Monday, February 08, 2021

Lost Soul Intersection

One of the best early season episodes of Buffy the Vampire Slayer is "I Only Have Eyes for You." This second season episode succeeds on several layers--horror, drama, and pure cleverness.

A ghost manifests at Sunnydale High in the days leading up to the Sadie Hopkins dance. It forces two random people to reenact a lover's quarrel between a teacher and student that became violent. The Scooby Gang thinks they find a solution by chanting with candles in separate parts of the school but, instead, it just leads to each person facing a surprisingly effective bit of horror.

Even the bad cgi pit that starts to pull Willow through the floor is effective. Maybe it's just because it's part of a sudden, unrelenting barrage of scares, maybe it's the sense that Willow can hardly be expected to take measures against sudden holes opening beneath her feet. But it's really disturbing.

Meanwhile, Buffy glimpses one of the ghosts as a rotting corpse. He's not a zombie or anything so the shock comes without any warning.

The premise is good and the scares are good but on top of this writer Marti Noxon finds a very clever way to use this for the main season story arc between Buffy and Angel. This moment of spectral violence is, in the context of Buffy and Angel, a moment of unusual tenderness now that he's lost his soul.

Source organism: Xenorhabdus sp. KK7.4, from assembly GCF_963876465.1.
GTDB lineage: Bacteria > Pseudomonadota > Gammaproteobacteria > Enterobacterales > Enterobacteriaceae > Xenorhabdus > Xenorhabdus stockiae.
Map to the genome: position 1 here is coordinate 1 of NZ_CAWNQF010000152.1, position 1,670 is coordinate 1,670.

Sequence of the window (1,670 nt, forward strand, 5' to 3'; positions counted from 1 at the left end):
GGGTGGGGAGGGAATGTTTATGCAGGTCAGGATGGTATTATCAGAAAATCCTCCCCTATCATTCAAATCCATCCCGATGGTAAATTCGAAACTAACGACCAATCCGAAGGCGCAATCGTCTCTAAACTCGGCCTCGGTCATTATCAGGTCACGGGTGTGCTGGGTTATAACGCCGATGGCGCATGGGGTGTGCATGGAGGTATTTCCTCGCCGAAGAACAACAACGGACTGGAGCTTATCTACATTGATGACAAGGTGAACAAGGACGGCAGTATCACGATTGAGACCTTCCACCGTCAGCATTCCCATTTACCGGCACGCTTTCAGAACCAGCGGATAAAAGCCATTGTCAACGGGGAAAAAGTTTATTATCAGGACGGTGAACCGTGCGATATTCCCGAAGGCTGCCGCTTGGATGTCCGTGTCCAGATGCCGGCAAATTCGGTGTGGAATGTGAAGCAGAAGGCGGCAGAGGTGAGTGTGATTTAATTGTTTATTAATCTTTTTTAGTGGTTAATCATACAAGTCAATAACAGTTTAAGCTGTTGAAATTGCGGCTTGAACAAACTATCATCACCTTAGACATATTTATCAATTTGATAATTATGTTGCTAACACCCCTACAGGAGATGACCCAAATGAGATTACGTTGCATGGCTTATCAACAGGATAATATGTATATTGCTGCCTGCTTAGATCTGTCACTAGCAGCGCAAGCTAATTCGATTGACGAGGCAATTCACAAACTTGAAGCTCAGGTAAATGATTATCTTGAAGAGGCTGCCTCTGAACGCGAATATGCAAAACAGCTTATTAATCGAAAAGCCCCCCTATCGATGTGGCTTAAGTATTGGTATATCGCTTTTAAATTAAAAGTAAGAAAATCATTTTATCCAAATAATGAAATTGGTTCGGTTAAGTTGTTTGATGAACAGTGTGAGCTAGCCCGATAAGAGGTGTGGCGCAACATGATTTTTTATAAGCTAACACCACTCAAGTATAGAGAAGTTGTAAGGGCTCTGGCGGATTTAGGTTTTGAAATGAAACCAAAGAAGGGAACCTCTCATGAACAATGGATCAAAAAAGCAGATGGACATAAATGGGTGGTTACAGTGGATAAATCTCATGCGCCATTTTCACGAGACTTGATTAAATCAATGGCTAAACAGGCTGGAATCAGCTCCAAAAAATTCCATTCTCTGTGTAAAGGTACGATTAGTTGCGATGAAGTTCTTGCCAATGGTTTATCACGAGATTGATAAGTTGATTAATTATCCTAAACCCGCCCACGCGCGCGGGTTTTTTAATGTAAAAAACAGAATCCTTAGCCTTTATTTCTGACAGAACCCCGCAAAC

And it gets even cleverer from there in the way it proves to lead to a solution to the problem.

It's also an appropriate narrative turn after Buffy had expressed a complete lack of sympathy for the guy who killed his girlfriend. Suddenly she's made to see similarities between herself and the boy. But Buffy potentially killing Angel surely can't be compared to the boy murdering his lover because she wanted to break it off. Could it?

Angel lost his soul and has been actively tormenting Buffy and her friends while the boy's lover was also his teacher and was breaking off the relationship for his own good. But arguably, from the boy's imperfect perspective, it amounts to the same thing. His repeated line about how someone doesn't just wake up and stop loving someone makes as much sense for Buffy to say to Angel. It might seem, from a child's perspective, that his lover, in making a mature decision, had lost her soul. And then we might consider again the age difference between Buffy and Angel.

It's a provoking juxtaposition and a nice cap to an already great episode.

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